I admire and like my aunty. She is feminist, a reader, a writer, a thinker, a singer, a musician, a maker of radio programs (is there a word for that?), an academic, a social researcher, a student (she’s part way through her PhD), and now, a film maker. Also, she has the most beautiful speaking voice. She was the first person I knew of as feminist; other people around me were, and are, feminist (notably, my mother, from who I learned my feminism), but my aunty explicitly used the title, “feminist.” I got to know her a little better over the past few years when we were living in Wellington, because in one of those two degrees of separation moments that delight and plague New Zealanders, when my book group wanted to invite some more people to start coming along, one of the other women, whom I had met only through the book group, said, “What about Marie Russell?” I sat quietly for a moment, and then said, “You mean my aunty, don’t you?” And she did. Thanks to Marie, our group read some of Elizabeth Gaskell’s books; if you haven’t read them already, I recommend them. North and South and Wives and Daughters are my favourites.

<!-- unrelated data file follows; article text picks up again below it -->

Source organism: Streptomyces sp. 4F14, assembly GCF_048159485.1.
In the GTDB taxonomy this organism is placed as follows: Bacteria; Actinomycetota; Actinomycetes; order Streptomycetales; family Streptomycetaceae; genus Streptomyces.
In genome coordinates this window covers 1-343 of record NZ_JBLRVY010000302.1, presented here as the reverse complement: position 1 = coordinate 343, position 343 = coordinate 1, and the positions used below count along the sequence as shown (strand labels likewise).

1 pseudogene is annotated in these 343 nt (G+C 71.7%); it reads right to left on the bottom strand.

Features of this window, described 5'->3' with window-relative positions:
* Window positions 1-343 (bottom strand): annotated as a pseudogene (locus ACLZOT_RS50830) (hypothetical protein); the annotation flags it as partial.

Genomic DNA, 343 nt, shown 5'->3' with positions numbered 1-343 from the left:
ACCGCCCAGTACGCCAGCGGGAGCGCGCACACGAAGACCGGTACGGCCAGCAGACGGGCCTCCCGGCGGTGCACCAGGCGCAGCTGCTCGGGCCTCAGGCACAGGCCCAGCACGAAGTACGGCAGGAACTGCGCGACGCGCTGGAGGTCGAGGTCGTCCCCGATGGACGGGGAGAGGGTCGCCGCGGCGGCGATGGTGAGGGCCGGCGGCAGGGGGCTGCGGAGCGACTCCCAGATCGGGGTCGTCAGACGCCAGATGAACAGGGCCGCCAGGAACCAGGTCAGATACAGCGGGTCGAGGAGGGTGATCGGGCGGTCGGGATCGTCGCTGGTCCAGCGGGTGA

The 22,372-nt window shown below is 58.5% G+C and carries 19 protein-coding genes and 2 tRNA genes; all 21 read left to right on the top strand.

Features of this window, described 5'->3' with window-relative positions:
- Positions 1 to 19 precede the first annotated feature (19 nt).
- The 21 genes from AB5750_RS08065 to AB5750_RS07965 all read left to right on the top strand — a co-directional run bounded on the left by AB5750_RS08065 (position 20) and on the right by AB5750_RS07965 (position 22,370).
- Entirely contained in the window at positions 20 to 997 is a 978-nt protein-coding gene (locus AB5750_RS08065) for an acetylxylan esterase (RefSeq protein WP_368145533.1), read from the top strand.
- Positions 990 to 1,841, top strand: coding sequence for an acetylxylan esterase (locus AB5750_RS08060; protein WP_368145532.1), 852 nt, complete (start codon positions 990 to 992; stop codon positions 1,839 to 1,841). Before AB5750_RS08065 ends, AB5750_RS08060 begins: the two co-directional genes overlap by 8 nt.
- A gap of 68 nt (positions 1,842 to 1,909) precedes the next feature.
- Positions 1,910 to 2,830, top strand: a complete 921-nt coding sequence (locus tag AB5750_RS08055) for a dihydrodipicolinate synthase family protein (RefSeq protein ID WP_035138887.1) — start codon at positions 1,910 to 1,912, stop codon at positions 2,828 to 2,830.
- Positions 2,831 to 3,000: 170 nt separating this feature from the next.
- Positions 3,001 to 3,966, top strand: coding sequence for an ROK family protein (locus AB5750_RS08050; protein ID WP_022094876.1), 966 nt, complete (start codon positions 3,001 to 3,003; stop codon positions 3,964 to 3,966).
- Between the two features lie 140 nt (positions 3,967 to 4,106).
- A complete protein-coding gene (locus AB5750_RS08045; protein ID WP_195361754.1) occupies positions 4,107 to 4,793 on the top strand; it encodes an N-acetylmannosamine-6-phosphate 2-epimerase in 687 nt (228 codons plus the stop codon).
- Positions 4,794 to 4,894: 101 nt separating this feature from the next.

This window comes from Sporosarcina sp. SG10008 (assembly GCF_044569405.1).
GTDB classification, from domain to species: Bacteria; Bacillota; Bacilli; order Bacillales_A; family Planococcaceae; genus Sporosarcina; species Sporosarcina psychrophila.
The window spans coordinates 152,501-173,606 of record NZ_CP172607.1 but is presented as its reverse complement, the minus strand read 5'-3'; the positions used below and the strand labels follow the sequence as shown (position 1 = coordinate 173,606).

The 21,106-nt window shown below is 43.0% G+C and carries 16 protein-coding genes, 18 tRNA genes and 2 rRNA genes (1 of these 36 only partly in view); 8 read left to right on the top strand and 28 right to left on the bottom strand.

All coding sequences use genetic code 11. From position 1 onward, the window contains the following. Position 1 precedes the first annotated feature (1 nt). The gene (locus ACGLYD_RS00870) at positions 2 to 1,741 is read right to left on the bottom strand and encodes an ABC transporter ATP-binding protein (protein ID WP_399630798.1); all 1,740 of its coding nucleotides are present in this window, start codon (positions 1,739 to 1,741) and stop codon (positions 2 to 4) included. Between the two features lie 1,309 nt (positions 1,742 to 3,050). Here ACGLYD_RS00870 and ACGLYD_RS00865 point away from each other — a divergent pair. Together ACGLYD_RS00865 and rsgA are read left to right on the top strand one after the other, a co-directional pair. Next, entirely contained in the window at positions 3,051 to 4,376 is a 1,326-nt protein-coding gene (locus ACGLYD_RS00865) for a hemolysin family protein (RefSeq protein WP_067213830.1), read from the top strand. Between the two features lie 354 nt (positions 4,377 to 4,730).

Marie’s first film is going to be screened at the Paramount Cinema in Wellington, on Saturday 11 July, 11.30am. Entry is by a gold coin donation. It’s a 35 minute documentary called “A Place to Stay,” looking at the social history of Salisbury Garden Court in Wadestown (Wellington).
How does urban design affect community? Through the stories of past and current residents, historical and family photographs, and newsreel footage, this film tells some of the unique social history of Salisbury Garden Court (Wadestown, Wellington) and presents a case study of the various connections between architecture and people.
You should go if you can. It looks fascinating. I wish I could be there myself to see it, and to celebrate with Marie. If you do go, say hello to her for me.